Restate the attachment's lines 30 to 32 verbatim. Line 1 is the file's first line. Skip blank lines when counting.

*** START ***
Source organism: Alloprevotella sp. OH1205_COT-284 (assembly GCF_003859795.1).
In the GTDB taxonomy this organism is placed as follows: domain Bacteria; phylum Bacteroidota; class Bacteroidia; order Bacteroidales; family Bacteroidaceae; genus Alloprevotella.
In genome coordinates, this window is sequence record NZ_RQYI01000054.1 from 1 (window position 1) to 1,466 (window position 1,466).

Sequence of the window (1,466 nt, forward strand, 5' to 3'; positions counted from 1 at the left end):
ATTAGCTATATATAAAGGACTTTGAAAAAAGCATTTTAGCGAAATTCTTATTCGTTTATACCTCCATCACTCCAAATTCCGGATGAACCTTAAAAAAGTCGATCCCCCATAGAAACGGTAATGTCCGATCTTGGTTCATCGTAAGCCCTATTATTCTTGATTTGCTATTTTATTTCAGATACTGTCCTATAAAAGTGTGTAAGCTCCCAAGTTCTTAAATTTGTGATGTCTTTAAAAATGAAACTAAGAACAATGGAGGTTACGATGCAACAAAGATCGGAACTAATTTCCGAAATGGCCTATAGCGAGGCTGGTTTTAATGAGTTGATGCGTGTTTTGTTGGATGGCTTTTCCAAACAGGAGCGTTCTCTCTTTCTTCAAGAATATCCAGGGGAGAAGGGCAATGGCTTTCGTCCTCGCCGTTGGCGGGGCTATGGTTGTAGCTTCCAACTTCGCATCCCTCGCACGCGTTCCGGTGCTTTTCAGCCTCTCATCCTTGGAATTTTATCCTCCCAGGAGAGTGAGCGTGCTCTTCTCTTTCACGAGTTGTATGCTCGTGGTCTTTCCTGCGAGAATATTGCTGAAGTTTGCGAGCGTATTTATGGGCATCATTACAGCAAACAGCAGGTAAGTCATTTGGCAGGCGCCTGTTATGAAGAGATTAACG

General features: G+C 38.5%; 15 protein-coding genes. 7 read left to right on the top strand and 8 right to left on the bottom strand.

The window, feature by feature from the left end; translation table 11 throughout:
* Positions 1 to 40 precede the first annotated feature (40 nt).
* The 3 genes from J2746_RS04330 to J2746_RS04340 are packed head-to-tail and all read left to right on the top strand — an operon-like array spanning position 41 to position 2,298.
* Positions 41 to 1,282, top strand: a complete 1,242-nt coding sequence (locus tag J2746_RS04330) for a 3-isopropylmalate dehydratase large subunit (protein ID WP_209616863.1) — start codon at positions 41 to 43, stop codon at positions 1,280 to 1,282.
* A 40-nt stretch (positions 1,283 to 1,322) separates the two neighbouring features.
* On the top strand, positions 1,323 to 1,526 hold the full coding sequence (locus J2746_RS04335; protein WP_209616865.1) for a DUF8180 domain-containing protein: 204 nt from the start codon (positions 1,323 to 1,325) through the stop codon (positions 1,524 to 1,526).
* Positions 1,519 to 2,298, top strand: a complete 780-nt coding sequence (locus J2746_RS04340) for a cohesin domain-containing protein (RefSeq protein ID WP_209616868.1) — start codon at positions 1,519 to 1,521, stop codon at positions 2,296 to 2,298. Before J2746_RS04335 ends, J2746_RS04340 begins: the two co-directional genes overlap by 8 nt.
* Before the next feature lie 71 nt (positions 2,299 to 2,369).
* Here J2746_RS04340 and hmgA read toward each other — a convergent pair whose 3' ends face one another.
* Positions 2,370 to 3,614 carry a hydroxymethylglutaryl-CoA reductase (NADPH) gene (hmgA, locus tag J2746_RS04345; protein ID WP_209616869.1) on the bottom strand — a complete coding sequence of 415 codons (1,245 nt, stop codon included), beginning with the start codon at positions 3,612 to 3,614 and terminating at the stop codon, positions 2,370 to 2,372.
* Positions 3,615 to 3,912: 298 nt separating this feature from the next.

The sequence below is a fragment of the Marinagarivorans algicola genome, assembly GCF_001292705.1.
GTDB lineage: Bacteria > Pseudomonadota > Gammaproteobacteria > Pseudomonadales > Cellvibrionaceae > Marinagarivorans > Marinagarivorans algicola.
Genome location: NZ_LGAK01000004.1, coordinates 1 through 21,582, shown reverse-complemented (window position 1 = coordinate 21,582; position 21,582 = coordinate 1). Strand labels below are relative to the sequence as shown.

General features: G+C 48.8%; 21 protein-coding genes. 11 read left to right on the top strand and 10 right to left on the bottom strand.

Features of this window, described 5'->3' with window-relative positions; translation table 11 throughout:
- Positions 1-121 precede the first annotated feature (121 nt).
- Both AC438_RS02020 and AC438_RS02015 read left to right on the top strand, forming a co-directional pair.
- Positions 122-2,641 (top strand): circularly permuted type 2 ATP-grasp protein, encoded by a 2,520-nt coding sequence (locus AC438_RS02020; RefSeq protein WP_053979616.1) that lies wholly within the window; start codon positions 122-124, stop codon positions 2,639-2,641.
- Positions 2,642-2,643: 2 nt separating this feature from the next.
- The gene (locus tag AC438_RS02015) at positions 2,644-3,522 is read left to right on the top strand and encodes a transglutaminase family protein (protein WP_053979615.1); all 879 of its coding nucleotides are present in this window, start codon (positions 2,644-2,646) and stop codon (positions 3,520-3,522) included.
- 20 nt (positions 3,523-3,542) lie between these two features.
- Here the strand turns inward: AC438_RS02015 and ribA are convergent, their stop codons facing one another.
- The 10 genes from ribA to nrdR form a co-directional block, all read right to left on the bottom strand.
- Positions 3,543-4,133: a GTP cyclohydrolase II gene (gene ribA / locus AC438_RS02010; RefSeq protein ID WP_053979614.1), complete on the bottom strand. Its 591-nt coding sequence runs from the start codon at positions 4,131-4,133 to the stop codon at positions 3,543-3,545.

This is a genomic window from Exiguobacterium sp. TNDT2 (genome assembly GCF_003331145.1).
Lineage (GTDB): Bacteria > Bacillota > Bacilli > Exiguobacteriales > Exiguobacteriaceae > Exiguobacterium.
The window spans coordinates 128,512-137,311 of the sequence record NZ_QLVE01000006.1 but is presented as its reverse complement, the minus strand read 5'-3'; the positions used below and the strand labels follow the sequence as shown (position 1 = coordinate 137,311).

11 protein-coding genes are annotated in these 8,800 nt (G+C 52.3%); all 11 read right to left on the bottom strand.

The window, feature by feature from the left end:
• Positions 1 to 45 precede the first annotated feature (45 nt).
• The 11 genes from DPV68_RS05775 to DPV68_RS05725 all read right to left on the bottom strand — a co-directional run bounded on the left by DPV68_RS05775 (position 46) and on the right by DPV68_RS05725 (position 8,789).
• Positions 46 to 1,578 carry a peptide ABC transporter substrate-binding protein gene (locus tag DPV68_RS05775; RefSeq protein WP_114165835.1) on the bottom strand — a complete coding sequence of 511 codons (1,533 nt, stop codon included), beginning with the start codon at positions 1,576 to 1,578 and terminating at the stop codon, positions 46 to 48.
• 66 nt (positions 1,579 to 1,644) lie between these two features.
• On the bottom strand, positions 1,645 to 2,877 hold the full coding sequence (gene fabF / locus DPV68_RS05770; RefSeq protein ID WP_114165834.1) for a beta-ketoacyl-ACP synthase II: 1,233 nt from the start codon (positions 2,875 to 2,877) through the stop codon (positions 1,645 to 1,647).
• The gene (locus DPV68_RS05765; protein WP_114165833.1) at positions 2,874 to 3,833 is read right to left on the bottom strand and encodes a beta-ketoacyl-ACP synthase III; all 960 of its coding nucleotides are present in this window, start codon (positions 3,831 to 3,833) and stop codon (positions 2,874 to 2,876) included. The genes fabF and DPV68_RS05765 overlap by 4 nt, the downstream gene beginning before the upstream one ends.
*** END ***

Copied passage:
- The 10 genes from ribA to nrdR form a co-directional block, all read right to left on the bottom strand.
- Positions 3,543-4,133: a GTP cyclohydrolase II gene (gene ribA / locus AC438_RS02010; RefSeq protein ID WP_053979614.1), complete on the bottom strand. Its 591-nt coding sequence runs from the start codon at positions 4,131-4,133 to the stop codon at positions 3,543-3,545.

This is a genomic window from Exiguobacterium sp. TNDT2 (genome assembly GCF_003331145.1).